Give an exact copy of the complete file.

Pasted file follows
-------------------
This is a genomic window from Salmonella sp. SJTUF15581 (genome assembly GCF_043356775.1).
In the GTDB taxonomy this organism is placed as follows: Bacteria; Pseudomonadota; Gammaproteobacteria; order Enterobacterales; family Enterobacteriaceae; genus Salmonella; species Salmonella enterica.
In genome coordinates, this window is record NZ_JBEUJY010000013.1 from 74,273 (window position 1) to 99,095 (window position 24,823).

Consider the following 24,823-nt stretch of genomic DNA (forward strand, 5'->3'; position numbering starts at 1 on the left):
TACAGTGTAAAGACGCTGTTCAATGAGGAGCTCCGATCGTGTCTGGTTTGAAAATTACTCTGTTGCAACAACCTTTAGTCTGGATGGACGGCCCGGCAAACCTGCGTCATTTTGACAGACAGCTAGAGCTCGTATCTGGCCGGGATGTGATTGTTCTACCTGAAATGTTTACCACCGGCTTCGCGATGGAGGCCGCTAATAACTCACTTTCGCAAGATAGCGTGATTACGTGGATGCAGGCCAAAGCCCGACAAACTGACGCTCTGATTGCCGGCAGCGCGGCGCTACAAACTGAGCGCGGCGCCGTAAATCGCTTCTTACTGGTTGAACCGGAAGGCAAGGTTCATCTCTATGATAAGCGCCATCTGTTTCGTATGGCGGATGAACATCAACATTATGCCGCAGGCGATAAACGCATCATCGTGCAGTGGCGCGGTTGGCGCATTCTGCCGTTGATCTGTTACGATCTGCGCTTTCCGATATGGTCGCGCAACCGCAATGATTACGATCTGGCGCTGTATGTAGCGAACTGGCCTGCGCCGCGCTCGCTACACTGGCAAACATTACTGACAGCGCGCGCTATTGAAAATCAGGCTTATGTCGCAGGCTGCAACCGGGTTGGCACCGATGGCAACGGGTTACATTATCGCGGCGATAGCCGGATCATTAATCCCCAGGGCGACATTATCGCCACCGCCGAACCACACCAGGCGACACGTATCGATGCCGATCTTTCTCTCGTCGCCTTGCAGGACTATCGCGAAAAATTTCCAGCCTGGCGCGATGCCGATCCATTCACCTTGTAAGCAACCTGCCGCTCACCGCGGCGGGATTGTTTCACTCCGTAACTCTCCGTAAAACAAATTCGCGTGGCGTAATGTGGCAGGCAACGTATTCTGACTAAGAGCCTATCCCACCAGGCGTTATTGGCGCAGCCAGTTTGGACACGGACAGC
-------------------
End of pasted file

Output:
This is a genomic window from Salmonella sp. SJTUF15581 (genome assembly GCF_043356775.1).
In the GTDB taxonomy this organism is placed as follows: Bacteria; Pseudomonadota; Gammaproteobacteria; order Enterobacterales; family Enterobacteriaceae; genus Salmonella; species Salmonella enterica.
In genome coordinates, this window is record NZ_JBEUJY010000013.1 from 74,273 (window position 1) to 99,095 (window position 24,823).

Consider the following 24,823-nt stretch of genomic DNA (forward strand, 5'->3'; position numbering starts at 1 on the left):
TACAGTGTAAAGACGCTGTTCAATGAGGAGCTCCGATCGTGTCTGGTTTGAAAATTACTCTGTTGCAACAACCTTTAGTCTGGATGGACGGCCCGGCAAACCTGCGTCATTTTGACAGACAGCTAGAGCTCGTATCTGGCCGGGATGTGATTGTTCTACCTGAAATGTTTACCACCGGCTTCGCGATGGAGGCCGCTAATAACTCACTTTCGCAAGATAGCGTGATTACGTGGATGCAGGCCAAAGCCCGACAAACTGACGCTCTGATTGCCGGCAGCGCGGCGCTACAAACTGAGCGCGGCGCCGTAAATCGCTTCTTACTGGTTGAACCGGAAGGCAAGGTTCATCTCTATGATAAGCGCCATCTGTTTCGTATGGCGGATGAACATCAACATTATGCCGCAGGCGATAAACGCATCATCGTGCAGTGGCGCGGTTGGCGCATTCTGCCGTTGATCTGTTACGATCTGCGCTTTCCGATATGGTCGCGCAACCGCAATGATTACGATCTGGCGCTGTATGTAGCGAACTGGCCTGCGCCGCGCTCGCTACACTGGCAAACATTACTGACAGCGCGCGCTATTGAAAATCAGGCTTATGTCGCAGGCTGCAACCGGGTTGGCACCGATGGCAACGGGTTACATTATCGCGGCGATAGCCGGATCATTAATCCCCAGGGCGACATTATCGCCACCGCCGAACCACACCAGGCGACACGTATCGATGCCGATCTTTCTCTCGTCGCCTTGCAGGACTATCGCGAAAAATTTCCAGCCTGGCGCGATGCCGATCCATTCACCTTGTAAGCAACCTGCCGCTCACCGCGGCGGGATTGTTTCACTCCGTAACTCTCCGTAAAACAAATTCGCGTGGCGTAATGTGGCAGGCAACGTATTCTGACTAAGAGCCTATCCCACCAGGCGTTATTGGCGCAGCCAGTTTGGACACGGACAGC